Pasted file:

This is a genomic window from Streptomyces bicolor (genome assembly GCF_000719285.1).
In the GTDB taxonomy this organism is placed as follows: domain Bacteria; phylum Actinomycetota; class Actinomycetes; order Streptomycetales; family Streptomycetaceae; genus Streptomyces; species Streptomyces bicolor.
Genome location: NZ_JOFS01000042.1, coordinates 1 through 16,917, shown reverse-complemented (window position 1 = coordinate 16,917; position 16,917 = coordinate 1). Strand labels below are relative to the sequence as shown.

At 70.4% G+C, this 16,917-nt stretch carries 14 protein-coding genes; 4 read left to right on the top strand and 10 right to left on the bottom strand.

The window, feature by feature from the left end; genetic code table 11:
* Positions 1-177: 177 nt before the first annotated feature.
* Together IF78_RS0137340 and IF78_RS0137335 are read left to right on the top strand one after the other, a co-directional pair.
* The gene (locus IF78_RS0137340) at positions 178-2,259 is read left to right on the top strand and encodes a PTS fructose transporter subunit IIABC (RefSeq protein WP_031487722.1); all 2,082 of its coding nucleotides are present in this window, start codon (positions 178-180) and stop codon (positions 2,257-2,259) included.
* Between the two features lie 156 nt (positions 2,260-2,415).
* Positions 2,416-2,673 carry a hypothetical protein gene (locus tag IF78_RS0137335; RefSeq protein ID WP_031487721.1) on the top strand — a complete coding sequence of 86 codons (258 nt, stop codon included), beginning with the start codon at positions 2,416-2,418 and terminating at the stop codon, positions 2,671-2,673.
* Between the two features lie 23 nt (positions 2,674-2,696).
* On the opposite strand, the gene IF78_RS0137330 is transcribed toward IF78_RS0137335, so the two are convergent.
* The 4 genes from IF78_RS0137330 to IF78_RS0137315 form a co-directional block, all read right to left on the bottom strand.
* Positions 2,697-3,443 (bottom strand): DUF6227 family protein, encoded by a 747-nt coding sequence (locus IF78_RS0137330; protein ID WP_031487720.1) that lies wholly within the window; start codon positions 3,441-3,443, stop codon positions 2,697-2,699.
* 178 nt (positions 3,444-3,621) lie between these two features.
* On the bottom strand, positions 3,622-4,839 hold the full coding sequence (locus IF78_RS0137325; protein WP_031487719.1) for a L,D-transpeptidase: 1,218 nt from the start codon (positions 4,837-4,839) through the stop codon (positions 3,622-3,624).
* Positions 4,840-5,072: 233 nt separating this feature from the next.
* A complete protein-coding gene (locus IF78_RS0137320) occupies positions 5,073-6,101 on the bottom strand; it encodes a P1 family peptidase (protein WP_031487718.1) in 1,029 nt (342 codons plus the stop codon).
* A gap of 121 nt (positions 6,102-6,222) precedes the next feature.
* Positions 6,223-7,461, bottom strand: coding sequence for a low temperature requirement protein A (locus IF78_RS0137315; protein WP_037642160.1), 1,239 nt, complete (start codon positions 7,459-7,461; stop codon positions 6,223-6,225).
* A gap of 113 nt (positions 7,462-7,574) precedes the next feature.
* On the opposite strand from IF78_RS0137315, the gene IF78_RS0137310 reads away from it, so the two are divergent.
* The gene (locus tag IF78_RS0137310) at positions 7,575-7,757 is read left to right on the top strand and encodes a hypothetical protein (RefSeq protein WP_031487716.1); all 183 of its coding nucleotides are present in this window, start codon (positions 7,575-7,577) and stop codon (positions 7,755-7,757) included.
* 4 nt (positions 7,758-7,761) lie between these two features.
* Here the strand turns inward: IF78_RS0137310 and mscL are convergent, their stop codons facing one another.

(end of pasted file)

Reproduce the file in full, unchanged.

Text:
This is a genomic window from Streptomyces bicolor (genome assembly GCF_000719285.1).
In the GTDB taxonomy this organism is placed as follows: domain Bacteria; phylum Actinomycetota; class Actinomycetes; order Streptomycetales; family Streptomycetaceae; genus Streptomyces; species Streptomyces bicolor.
Genome location: NZ_JOFS01000042.1, coordinates 1 through 16,917, shown reverse-complemented (window position 1 = coordinate 16,917; position 16,917 = coordinate 1). Strand labels below are relative to the sequence as shown.

At 70.4% G+C, this 16,917-nt stretch carries 14 protein-coding genes; 4 read left to right on the top strand and 10 right to left on the bottom strand.

The window, feature by feature from the left end; genetic code table 11:
* Positions 1-177: 177 nt before the first annotated feature.
* Together IF78_RS0137340 and IF78_RS0137335 are read left to right on the top strand one after the other, a co-directional pair.
* The gene (locus IF78_RS0137340) at positions 178-2,259 is read left to right on the top strand and encodes a PTS fructose transporter subunit IIABC (RefSeq protein WP_031487722.1); all 2,082 of its coding nucleotides are present in this window, start codon (positions 178-180) and stop codon (positions 2,257-2,259) included.
* Between the two features lie 156 nt (positions 2,260-2,415).
* Positions 2,416-2,673 carry a hypothetical protein gene (locus tag IF78_RS0137335; RefSeq protein ID WP_031487721.1) on the top strand — a complete coding sequence of 86 codons (258 nt, stop codon included), beginning with the start codon at positions 2,416-2,418 and terminating at the stop codon, positions 2,671-2,673.
* Between the two features lie 23 nt (positions 2,674-2,696).
* On the opposite strand, the gene IF78_RS0137330 is transcribed toward IF78_RS0137335, so the two are convergent.
* The 4 genes from IF78_RS0137330 to IF78_RS0137315 form a co-directional block, all read right to left on the bottom strand.
* Positions 2,697-3,443 (bottom strand): DUF6227 family protein, encoded by a 747-nt coding sequence (locus IF78_RS0137330; protein ID WP_031487720.1) that lies wholly within the window; start codon positions 3,441-3,443, stop codon positions 2,697-2,699.
* 178 nt (positions 3,444-3,621) lie between these two features.
* On the bottom strand, positions 3,622-4,839 hold the full coding sequence (locus IF78_RS0137325; protein WP_031487719.1) for a L,D-transpeptidase: 1,218 nt from the start codon (positions 4,837-4,839) through the stop codon (positions 3,622-3,624).
* Positions 4,840-5,072: 233 nt separating this feature from the next.
* A complete protein-coding gene (locus IF78_RS0137320) occupies positions 5,073-6,101 on the bottom strand; it encodes a P1 family peptidase (protein WP_031487718.1) in 1,029 nt (342 codons plus the stop codon).
* A gap of 121 nt (positions 6,102-6,222) precedes the next feature.
* Positions 6,223-7,461, bottom strand: coding sequence for a low temperature requirement protein A (locus IF78_RS0137315; protein WP_037642160.1), 1,239 nt, complete (start codon positions 7,459-7,461; stop codon positions 6,223-6,225).
* A gap of 113 nt (positions 7,462-7,574) precedes the next feature.
* On the opposite strand from IF78_RS0137315, the gene IF78_RS0137310 reads away from it, so the two are divergent.
* The gene (locus tag IF78_RS0137310) at positions 7,575-7,757 is read left to right on the top strand and encodes a hypothetical protein (RefSeq protein WP_031487716.1); all 183 of its coding nucleotides are present in this window, start codon (positions 7,575-7,577) and stop codon (positions 7,755-7,757) included.
* 4 nt (positions 7,758-7,761) lie between these two features.
* Here the strand turns inward: IF78_RS0137310 and mscL are convergent, their stop codons facing one another.